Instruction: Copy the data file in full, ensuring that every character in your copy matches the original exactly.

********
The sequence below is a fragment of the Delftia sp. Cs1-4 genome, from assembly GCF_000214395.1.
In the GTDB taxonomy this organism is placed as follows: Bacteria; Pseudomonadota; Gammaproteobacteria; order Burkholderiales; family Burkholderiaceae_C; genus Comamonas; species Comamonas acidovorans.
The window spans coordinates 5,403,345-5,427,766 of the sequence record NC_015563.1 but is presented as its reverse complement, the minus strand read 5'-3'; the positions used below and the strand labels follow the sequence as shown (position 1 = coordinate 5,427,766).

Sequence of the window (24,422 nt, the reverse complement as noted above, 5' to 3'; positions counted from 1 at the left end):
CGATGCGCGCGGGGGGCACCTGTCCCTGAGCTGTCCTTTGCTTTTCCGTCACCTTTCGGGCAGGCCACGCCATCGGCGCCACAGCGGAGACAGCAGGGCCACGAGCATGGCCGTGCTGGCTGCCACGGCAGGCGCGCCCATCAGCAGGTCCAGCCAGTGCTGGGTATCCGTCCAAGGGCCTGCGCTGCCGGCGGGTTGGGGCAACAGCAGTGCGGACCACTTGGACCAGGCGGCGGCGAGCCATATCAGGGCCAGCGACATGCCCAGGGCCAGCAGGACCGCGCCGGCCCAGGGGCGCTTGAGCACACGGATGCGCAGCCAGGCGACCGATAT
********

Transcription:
The sequence below is a fragment of the Delftia sp. Cs1-4 genome, from assembly GCF_000214395.1.
In the GTDB taxonomy this organism is placed as follows: Bacteria; Pseudomonadota; Gammaproteobacteria; order Burkholderiales; family Burkholderiaceae_C; genus Comamonas; species Comamonas acidovorans.
The window spans coordinates 5,403,345-5,427,766 of the sequence record NC_015563.1 but is presented as its reverse complement, the minus strand read 5'-3'; the positions used below and the strand labels follow the sequence as shown (position 1 = coordinate 5,427,766).

Sequence of the window (24,422 nt, the reverse complement as noted above, 5' to 3'; positions counted from 1 at the left end):
CGATGCGCGCGGGGGGCACCTGTCCCTGAGCTGTCCTTTGCTTTTCCGTCACCTTTCGGGCAGGCCACGCCATCGGCGCCACAGCGGAGACAGCAGGGCCACGAGCATGGCCGTGCTGGCTGCCACGGCAGGCGCGCCCATCAGCAGGTCCAGCCAGTGCTGGGTATCCGTCCAAGGGCCTGCGCTGCCGGCGGGTTGGGGCAACAGCAGTGCGGACCACTTGGACCAGGCGGCGGCGAGCCATATCAGGGCCAGCGACATGCCCAGGGCCAGCAGGACCGCGCCGGCCCAGGGGCGCTTGAGCACACGGATGCGCAGCCAGGCGACCGATAT